Besides serving as places of worship and religious services, churches are visited for their splendor and architectural beauty, their majesty and magnificence.
A Muslim-majority country, Iran is home to many gorgeous churches and chapels that showcase amazing architecture and exquisite ornate work that are a simply must visit.
Like other Iranian cities, Qazvin is standing in the way of peaceful coexistence between Muslim, Jewish, Christian, and Zoroastrian communities, a social phenomenon that can be traced in various documents narrated by many travelers to the country.
Earlier this month, the pilgrimage to the St. Thaddeus apostle monastery was recognized by UNESCO for its cultural significance. The United Nations’ heritage body accepted the pilgrimage as a joint tradition worthy of protection for Iran and Armenia, which many deem as a seal of approval for the peaceful coexistence in the Islamic Republic.
Armenian neighborhoods of Qazvin can be traced even in books and travelogues authored by Western globetrotters such as Jean Chardin (1643 – 1713), Jean-Baptiste Tavernier (1605–1689), and Pietro della Valle (1586 – 1652), according to a recent note written by Ali-Asghar Mounesan, the minister of Cultural Heritage, Tourism and Handicrafts.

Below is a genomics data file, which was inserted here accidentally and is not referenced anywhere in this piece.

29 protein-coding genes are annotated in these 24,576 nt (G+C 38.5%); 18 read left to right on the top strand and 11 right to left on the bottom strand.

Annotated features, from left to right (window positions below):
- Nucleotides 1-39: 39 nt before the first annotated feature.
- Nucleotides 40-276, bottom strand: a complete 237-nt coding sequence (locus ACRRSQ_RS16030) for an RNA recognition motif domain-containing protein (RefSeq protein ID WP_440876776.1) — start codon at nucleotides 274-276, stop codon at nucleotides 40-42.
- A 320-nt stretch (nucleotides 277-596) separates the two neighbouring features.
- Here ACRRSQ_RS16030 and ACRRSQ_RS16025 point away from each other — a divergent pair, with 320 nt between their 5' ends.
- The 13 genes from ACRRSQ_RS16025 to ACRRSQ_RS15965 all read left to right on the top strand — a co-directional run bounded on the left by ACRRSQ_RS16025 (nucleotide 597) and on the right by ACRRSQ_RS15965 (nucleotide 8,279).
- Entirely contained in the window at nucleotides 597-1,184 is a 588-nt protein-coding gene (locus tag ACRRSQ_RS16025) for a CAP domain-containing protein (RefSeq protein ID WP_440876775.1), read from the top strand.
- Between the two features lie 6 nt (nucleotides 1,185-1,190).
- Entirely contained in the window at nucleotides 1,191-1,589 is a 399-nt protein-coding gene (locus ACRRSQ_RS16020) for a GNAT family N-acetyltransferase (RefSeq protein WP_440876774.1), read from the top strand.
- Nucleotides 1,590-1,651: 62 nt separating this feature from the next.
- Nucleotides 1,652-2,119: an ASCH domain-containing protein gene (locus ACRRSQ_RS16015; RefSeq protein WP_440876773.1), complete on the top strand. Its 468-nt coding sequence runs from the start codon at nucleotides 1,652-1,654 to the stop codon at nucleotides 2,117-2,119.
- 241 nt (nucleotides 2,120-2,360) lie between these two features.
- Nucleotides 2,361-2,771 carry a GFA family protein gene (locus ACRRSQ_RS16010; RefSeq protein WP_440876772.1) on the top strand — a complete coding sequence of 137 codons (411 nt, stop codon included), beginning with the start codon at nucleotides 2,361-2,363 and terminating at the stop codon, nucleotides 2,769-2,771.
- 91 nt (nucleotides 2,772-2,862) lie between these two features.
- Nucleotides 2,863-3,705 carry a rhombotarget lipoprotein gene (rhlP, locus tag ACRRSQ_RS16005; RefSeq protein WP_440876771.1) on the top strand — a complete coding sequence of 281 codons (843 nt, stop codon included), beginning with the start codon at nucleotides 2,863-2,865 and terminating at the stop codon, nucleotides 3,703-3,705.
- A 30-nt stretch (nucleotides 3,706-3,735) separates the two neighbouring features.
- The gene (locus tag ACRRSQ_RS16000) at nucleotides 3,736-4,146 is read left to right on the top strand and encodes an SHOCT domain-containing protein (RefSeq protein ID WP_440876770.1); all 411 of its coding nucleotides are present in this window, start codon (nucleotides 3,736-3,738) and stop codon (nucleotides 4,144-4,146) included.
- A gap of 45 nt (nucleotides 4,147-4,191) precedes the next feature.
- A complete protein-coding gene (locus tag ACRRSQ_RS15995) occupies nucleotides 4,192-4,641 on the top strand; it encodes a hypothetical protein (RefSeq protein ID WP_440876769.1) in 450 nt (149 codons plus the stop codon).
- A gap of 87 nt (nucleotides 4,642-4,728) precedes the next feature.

Chardin was a French jeweler and traveler whose ten-volume book The Travels of Sir John Chardin is regarded as one of the finest works of early Western scholarship on Persia and the Near East in general. Tavernier was a 17th-century French gem merchant and traveler, who at the behest of his patron Louis XIV, published Les Six Voyages de Jean-Baptiste Tavernier (Six Voyages, 1676). And Valle was an Italian composer, musicologist, and author who traveled throughout Asia during the Renaissance period. His travels took him to the Holy Land, the Middle East, Northern Africa, and as far as India.
Armenian neighborhoods of the west-central city mainly date from the time of Shah Abbas I, who transported crowds of Christians from the town of Jolfa (now on Iran’s northern border) to Iran. Shah Abbas sought their skills as merchants, entrepreneurs, and artists and he ensured that their religious freedom was respected.
Of the most famed churches in Qazvin is Cantor (or Kantur) Church, which was built in 1905 for Russian engineers hired for road constructions.
Qazvin was once the capital of the mighty Persian Empire, under Safavids, from 1548 to 98. It is a major tourist destination with a wonderfully restored caravanserai-turned-arts precinct, some quirky museums, and a handful of decent eating options. For most travelers, Qazvin is also primarily the staging point for excursions to the famous Castles of the Assassins and trekking in the sensational Alamut Valley.
The city is also home to one of the biggest roofed caravanserais of the country, Sa’d-al Saltaneh caravanserai. Dating back to the Qajar era, it’s a place for discovering tens of Hojreh or shops, cafes, yards, and a stunning mosque. It’s a place for visitors who want to experience the culture, culinary, and hospitality of Iran.